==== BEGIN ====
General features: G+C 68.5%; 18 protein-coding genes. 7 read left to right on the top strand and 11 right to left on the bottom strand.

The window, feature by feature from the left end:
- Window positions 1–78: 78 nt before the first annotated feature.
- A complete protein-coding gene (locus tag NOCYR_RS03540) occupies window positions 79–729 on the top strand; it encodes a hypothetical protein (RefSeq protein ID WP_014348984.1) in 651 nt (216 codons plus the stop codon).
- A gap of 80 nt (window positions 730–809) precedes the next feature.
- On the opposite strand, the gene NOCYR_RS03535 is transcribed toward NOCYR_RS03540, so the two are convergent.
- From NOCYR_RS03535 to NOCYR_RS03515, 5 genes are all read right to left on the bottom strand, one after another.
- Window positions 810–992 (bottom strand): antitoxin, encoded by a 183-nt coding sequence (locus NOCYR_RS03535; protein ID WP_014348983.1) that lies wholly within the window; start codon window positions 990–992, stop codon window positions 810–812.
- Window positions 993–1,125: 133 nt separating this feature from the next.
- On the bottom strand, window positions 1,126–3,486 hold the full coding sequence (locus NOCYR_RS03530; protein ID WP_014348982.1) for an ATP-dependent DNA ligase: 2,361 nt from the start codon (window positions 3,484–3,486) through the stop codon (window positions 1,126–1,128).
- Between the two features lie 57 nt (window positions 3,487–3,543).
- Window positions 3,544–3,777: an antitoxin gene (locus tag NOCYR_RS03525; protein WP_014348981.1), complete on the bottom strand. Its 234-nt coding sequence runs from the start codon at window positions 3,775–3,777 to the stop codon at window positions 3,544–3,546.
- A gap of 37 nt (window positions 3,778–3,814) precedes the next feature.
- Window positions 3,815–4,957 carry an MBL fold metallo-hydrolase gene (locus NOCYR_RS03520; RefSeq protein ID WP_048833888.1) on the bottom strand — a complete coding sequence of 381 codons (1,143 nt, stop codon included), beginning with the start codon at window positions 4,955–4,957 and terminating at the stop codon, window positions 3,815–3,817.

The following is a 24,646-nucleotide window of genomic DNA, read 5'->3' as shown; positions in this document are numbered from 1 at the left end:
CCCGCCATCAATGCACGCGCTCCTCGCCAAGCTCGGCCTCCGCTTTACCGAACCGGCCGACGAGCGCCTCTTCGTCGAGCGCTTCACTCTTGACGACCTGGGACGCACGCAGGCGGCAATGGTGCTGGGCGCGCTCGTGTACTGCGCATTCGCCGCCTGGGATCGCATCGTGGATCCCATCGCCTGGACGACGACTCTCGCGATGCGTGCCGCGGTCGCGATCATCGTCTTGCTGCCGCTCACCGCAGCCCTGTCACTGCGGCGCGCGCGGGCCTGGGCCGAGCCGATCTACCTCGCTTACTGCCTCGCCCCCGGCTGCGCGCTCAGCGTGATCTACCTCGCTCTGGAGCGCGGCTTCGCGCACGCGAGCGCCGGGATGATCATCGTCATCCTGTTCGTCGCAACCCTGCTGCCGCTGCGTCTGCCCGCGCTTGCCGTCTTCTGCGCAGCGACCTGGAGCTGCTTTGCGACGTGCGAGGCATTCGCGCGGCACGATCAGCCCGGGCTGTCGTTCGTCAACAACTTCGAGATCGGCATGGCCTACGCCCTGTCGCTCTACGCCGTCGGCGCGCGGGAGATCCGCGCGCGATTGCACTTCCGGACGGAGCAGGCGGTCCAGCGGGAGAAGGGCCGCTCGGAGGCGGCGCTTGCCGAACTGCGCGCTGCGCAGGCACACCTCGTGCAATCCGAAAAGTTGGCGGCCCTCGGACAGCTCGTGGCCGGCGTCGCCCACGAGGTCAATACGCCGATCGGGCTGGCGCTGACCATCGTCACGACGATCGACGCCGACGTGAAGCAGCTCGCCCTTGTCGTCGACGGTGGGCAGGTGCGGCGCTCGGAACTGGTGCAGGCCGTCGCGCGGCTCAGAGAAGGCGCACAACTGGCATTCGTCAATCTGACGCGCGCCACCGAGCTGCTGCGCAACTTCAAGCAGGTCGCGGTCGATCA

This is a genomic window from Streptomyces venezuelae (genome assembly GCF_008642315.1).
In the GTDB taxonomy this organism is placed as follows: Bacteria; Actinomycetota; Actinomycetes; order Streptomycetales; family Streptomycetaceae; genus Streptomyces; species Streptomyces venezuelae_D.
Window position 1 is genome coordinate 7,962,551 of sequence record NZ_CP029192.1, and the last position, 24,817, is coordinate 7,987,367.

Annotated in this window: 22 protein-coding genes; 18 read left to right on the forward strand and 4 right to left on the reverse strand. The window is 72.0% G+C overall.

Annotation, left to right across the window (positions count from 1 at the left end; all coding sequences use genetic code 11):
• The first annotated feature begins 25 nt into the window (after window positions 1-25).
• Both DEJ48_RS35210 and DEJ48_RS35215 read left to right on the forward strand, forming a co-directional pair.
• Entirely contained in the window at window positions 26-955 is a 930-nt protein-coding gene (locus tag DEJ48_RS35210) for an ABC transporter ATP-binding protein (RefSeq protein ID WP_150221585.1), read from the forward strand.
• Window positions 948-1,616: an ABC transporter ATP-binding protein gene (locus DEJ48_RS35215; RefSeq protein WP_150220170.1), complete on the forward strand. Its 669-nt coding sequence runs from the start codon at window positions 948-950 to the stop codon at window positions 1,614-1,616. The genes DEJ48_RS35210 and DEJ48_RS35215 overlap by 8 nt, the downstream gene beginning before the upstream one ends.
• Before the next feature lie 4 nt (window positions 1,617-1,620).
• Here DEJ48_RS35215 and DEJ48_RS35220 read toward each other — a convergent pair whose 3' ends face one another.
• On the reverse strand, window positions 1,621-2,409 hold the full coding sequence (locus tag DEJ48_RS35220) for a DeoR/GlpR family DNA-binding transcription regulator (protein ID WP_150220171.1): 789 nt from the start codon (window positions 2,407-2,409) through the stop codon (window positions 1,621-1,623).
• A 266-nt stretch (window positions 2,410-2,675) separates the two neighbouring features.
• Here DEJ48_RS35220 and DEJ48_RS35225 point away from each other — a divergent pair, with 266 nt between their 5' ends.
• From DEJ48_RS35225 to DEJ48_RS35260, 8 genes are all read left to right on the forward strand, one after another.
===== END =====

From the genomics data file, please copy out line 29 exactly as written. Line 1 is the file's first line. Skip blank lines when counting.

• A 266-nt stretch (window positions 2,410-2,675) separates the two neighbouring features.